Time and again IT services providers find themselves participating in an IT project that starts with great fanfare and enthusiasm only to see the fruits of their labor die on the proverbial vine. A new survey of CIOs conducted by POP, a provider of crowdsourcing software, suggests the reason for this is that the employees affected by that IT project never really bought into the project in the first place.
The survey finds that just over half of respondents (52 percent) say technology initiatives typically fail due to “slow” or “reluctant” adoption from end users. Only 23 percent cited budgetary issues, and another 17 percent pointed to lack of buy-in from senior management. Less than 8 percent said an IT initiative fails due to inadequate technology.
A breakdown in communication
A big part of the issue appears to be misjudging how long it will take employees to adjust to any new system. The survey finds that 78 percent of respondents said it takes employees some time to “come up the learning curve” on embracing new technologies and ideas. Only 18 percent said employees understand new initiatives completely and are “in lockstep” with senior management.
Even more telling is the fact that 58 percent of the CIOs said that although they have an open line of communication among disparate departments, they have no solid process in place to regularly share ideas. Just under a quarter (22 percent) admitted they are “not effective” communicating with other departments. Only 21 percent say they have a solid process in place to develop new ideas from employees in different locations.
Naturally, most IT services providers are under the impression that it’s their job to implement the IT strategy that they crafted in collaboration with the senior leaders of the business. The assumption is that those leaders actually know and understand how processes work inside their organization. All too often, however, that turns out to be a fallacy. Many of those senior business leaders are so far removed from the day-to-day operations that they don’t understand the true impact a new IT project is likely to have on the business.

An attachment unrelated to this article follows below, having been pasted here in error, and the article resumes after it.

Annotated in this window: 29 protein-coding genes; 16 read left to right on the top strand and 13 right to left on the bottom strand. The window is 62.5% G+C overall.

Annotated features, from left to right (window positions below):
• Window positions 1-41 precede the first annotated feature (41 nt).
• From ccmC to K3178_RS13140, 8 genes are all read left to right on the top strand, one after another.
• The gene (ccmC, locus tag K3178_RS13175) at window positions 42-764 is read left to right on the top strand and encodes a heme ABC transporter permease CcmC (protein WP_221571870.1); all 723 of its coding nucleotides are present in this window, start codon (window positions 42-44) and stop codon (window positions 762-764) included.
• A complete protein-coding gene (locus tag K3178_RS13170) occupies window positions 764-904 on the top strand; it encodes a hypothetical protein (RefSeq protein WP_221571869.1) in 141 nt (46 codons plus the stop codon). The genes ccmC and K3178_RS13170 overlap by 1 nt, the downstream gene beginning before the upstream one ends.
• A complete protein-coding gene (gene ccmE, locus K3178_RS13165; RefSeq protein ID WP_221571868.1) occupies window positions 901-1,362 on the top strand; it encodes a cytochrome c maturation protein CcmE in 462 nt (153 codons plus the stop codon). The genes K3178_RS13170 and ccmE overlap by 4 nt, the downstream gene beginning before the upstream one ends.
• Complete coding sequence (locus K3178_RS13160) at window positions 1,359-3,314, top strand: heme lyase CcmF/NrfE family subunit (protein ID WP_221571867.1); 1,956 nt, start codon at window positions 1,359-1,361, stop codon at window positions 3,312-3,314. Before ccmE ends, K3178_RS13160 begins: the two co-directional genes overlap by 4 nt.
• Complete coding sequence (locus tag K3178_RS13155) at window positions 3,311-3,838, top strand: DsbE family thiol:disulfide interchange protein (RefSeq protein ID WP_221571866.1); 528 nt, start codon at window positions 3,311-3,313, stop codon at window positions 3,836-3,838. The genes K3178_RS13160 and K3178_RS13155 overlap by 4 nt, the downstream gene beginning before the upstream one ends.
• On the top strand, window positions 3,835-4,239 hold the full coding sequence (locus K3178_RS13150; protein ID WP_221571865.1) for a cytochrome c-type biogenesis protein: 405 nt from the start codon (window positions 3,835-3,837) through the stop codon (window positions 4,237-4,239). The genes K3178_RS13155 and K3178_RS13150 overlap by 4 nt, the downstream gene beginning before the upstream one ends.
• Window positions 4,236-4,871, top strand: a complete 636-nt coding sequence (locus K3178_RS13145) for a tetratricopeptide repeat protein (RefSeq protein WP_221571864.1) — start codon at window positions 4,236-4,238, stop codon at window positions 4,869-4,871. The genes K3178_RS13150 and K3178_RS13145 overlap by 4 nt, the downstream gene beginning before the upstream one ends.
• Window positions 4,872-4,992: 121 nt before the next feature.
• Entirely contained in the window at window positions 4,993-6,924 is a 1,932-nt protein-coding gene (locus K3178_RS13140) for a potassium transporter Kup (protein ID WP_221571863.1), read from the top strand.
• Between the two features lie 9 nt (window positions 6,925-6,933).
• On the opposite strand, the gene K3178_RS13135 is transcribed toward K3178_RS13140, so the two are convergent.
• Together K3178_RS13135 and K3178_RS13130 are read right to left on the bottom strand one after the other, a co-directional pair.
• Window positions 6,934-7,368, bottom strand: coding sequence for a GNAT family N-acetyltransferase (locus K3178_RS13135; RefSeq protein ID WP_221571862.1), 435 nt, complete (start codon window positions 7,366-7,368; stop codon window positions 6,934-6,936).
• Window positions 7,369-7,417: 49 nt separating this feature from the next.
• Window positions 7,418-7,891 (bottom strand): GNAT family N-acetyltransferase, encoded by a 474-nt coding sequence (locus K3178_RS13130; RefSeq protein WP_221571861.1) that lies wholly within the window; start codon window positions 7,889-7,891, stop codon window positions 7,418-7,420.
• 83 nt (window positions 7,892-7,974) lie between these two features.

Worse yet, while 46 percent of the CIOs said it was a “top priority” to take the pulse of employees on ways to improve productivity, half of them admitted they only listen to employee concerns when they arise and then face challenges addressing these concerns.
How to avoid becoming a scapegoat
For IT service providers, a lack of input from employees on how an IT project should be implemented and rolled out should be a red flag. Not only is implementing the IT project going to be more difficult than they imagined, the support required after the project is implemented is going to be extensive.
For that reason, IT service providers should take it upon themselves to gather employee input. After all, when the IT project fails most organizations start looking for a scapegoat. More often than not, it’s simply more convenient to heap the blame on the IT service provider. The end result is the IT service provider loses money on the engagement—and usually ends up blackballed from future IT projects.
That's why it’s in the best interest of the IT services provider to gather feedback from employees independently. Feedback gathered by senior managers is likely to be skewed. In fact, many employees are likely to be more candid with an external IT service provider than they are with their boss.
It only takes a small percentage of the employee base to derail or delay an IT project, so IT service providers need to put more time and effort into developing their soft skills. It may take some time to gather input from employees, but it's necessary if IT services providers want to be invited back to bid on the next project. After all, much like politics, the success of any initiative always comes down to how happy the local constituency is.